The hope is that whatever is causing the star to get dimmer will leave a spectral fingerprint behind. So if the dimming is cause by a dust cloud passing between the star and Earth, it should block more blue light than red light; If there’s gas in that dust, it will absorb very specific wavelengths, etc. These changes will be reflected in the light spectra recorded by observatories, allowing astronomers to identify any natural phenomenon which might be responsible for the star’s fluctuations.
Nor is it purely astronomical observatories watching – or listening – to Tabby’s Star. The Breakthrough Listen initiative, which searches for signs of intelligent life in the universe, has also taken an interest in the star and will be observing it with the Automated Planet Finder telescope at Lick Observatory in California – just on the off-chance aliens might be doing something around the star!
Regardless of any ideas of aliens and megastructures, observations of the current dimming cycle at “Tabby’s Star” will hopefully provide insight into what is happening there.
- Virgin Galactic has announced that seats aboard it’s sub-orbital SpaceShipTwo vehicle are now “fully booked” through until 2021, assuming commercial operations start in 2018 as is the hope. To date, over 650 tickets for flights aboard the vehicle, costing around US $250,000 apiece, have been sold.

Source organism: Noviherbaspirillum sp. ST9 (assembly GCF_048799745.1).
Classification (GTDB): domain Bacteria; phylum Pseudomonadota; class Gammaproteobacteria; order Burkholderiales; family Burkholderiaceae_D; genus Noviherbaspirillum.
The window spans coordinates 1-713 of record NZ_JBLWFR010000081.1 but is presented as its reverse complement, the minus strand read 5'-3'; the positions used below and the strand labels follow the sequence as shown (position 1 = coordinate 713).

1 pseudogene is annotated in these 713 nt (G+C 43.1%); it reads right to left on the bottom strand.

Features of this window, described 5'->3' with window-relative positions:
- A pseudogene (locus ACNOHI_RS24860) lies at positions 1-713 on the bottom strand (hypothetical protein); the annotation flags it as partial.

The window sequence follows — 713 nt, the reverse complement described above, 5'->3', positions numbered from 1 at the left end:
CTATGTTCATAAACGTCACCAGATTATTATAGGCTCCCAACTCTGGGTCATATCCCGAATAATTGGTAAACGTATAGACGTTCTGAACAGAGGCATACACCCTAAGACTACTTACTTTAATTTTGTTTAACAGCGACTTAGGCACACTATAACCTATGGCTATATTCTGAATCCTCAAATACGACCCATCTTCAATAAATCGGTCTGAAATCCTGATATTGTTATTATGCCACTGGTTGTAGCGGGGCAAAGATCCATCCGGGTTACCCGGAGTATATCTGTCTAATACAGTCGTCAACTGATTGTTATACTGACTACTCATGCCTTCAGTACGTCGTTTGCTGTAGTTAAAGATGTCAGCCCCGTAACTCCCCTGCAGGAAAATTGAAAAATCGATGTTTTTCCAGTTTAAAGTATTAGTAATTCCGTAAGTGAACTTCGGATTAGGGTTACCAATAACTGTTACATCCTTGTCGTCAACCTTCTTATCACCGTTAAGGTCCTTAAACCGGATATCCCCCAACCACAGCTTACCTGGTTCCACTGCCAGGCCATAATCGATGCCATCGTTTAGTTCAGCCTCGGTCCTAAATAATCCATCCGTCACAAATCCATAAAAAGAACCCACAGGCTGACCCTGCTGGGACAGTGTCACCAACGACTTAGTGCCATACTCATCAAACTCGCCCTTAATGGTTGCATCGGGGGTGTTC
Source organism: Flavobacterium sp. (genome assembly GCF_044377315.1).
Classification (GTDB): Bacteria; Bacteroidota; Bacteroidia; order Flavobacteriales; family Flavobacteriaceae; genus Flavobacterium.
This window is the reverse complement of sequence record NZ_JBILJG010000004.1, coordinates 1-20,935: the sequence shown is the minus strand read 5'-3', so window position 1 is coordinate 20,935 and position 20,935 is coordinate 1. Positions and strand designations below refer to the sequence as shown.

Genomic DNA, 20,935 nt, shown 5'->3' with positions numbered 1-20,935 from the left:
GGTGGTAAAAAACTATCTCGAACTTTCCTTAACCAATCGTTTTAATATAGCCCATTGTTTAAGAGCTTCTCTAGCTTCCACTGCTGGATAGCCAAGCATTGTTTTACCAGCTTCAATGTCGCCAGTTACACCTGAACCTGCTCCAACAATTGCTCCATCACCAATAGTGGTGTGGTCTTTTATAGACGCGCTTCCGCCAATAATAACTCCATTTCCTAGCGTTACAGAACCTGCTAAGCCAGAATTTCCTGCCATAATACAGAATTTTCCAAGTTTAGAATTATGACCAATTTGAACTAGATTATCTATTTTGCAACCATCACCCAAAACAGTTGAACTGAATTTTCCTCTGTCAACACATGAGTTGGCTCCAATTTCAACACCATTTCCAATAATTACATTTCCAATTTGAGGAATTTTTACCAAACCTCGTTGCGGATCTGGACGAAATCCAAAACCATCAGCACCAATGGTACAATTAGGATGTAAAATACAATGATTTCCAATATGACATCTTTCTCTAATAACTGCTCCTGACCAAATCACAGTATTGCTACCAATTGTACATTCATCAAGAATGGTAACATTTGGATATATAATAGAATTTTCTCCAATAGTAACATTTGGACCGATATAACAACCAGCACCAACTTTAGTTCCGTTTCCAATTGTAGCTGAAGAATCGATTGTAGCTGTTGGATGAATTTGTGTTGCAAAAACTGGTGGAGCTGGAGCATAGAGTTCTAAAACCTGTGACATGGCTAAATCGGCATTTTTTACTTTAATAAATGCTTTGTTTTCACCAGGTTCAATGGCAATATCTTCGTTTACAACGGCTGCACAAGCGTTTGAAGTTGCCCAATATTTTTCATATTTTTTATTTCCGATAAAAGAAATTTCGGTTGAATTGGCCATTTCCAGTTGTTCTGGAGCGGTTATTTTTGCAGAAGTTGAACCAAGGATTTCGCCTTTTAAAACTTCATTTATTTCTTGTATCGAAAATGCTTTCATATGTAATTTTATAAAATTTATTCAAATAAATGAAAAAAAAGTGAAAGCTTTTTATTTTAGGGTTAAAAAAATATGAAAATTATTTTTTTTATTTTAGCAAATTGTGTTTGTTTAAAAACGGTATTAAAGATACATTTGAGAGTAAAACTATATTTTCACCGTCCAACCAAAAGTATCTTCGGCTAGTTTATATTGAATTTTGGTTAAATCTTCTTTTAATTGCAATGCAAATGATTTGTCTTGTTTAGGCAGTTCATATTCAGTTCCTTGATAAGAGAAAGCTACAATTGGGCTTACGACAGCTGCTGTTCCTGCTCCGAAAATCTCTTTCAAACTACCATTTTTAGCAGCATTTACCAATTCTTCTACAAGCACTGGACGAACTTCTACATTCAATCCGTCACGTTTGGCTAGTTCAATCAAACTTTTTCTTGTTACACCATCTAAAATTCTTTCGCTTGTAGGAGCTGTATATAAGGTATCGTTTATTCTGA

- NASA’s Juno mission completed the latest of its close passes around Jupiter on May 19th, 2017, coming to within 3,500 km (2,200 mi), marking it as one of the closest approaches the vehicle has made to Jupiter since Juno arrived at Jupiter on July 4th, 2016. The flyby was celebrated by NASA with the release of a series of images captured by the spacecraft made a close pass of Jupiter on February 2nd, 2017. Including a close-up of the “Little Red Spot”, a storm akin to Jupiter’s famous Great Red Spot.
- NASA is likely to see around US $560 million cut from its 2018 budget when it is announced on May 23rd. The overall funding for NASA will be around US $19.092 billion, with the cuts being spread throughout multiple NASA programmes. Earth sciences are likely to see their budget cut by US $121 million; the Orion / SLS programme will likely be cut by US.
$200 million, while operational funds, which cover the space station, crew transportation to / from the ISS, and commercial resupply missions, will be cut by US $210 million.
- The United States Senate’s space subcommittee is considering making changes to the 50-year-old Outer Space Treaty, potential to assist with commercial space operations.
The Treaty allows any nation that is a party to it to propose amendments, which enter force for those agreeing to them once a majority of the nations who have ratified the treaty do so. currently, 105 nations are signatory to the agreement. Mark J. Sundahl offers an interesting op-ed on the subject.